As adults, many of us are familiar with the burning pain and frequent (but often futile) urge to urinate that comes with a urinary tract infection (UTI). While miserable, UTIs are usually short-lived and are easily treated with a round of antibiotics and plenty of liquids.

But what happens if it’s your child that comes down with a UTI? So you can be prepared for days of the potty dance, here’s everything you need to know about UTIs in children.

What is a UTI?

A urinary tract infection (UTI) is a bacterial infection in the system responsible for creating and taking urine out of the body. Urine is normally composed of salt, water, and waste products. UTIs occur when bacteria enters the urethra and travels through the urinary tract, where it grows and multiplies. This bacteria is most commonly Escherichia Coli (E.Coli), which is found in the digestive tract.

There are two main types of UTI: A bladder infection, which affects the bladder and/or urethra, or a kidney infection, which occurs when bacteria travels all the way through the ureters and into the kidneys. Any infection in the kidneys, ureters, bladder, or urethra is considered a UTI.

Can children get a UTI?

Yes. UTIs are common in children, affecting eight percent of girls and two percent of boys under age 7. They most commonly affect girls and are more likely in boys that are not circumcised.

There are many ways for children to get infected with a UTI. Poor bathroom hygiene, holding urine for too long, constipation or excess diarrhea, and dehydration are common causes. Some children are also predisposed to UTIs, such as those with vesicoureteral reflux (VUR), physical problems of the urinary tract, or frequent catheter use.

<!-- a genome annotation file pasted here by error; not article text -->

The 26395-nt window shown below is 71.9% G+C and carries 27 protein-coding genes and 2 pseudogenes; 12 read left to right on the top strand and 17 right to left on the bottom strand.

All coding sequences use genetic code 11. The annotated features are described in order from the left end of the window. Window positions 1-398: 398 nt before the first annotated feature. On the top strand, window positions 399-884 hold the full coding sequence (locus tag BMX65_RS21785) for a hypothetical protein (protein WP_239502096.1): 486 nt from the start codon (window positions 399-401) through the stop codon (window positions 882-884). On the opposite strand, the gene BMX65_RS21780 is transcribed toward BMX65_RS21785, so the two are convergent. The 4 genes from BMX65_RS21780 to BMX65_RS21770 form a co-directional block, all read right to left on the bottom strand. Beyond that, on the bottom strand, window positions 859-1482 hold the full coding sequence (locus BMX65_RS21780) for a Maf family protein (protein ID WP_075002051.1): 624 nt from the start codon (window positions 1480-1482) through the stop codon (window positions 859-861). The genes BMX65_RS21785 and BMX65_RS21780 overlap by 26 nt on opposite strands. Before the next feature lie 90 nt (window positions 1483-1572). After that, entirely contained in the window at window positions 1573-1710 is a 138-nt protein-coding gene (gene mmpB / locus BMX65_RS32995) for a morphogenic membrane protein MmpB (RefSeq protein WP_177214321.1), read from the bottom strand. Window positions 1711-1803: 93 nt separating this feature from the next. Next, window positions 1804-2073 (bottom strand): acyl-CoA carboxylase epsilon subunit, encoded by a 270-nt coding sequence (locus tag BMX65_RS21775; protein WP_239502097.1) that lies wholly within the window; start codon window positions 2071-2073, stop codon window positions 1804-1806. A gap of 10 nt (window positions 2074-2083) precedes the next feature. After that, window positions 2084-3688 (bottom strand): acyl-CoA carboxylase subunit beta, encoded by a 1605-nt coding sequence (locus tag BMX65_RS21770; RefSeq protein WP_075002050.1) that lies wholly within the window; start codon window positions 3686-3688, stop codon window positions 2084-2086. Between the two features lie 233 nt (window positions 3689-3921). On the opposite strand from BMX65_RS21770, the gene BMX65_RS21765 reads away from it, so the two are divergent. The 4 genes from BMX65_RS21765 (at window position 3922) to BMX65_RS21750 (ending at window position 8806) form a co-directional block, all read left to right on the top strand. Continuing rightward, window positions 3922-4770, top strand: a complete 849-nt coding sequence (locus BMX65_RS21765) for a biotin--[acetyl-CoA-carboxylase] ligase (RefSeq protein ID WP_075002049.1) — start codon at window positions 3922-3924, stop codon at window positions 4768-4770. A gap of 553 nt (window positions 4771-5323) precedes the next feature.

Children are at greater risk of permanent kidney damage due to a UTI, making it extremely important to treat them quickly. Unfortunately, it’s often harder to spot a UTI in children than in adults because symptoms can be vague – if there at all – depending on age.

Symptoms of a UTI in Children

A newborn isn’t old enough to tell you where it hurts, and they often have vague symptoms that do not scream “I have a UTI” for them. They may have a fever, be fussy or inconsolable, or refuse to eat. You may notice that their urine smells bad. If your newborn seems out of sorts and has a fever with no obvious cause (such as an earache or a cough), see a doctor as soon as possible.

Older children with a UTI often have many of the same symptoms as adults, including:

  • Fever
  • Frequent urge to urinate.
  • Pain or burning during urination.
  • Urine that is cloudy or foul-smelling
  • Bedwetting in children that are otherwise potty-trained.
  • Vomiting or belly pain

If bacteria reaches and infects the kidneys, a condition known as pyelonephritis, your child may appear much more ill. Common symptoms of a kidney infection include back or abdominal pain, a high fever, vomiting, and fatigue.

What can you do?

Many children with recurring UTIs have physical abnormalities that need proper treatment. If your child is at high-risk for a UTI, these tips can help reduce their likelihood:

  • Encourage your child to drink plenty of water.
  • Teach young girls to wipe front to back.
  • Avoid perfumed soaps, bubble baths, or other irritating substances
  • Change out of wet clothes promptly after swimming.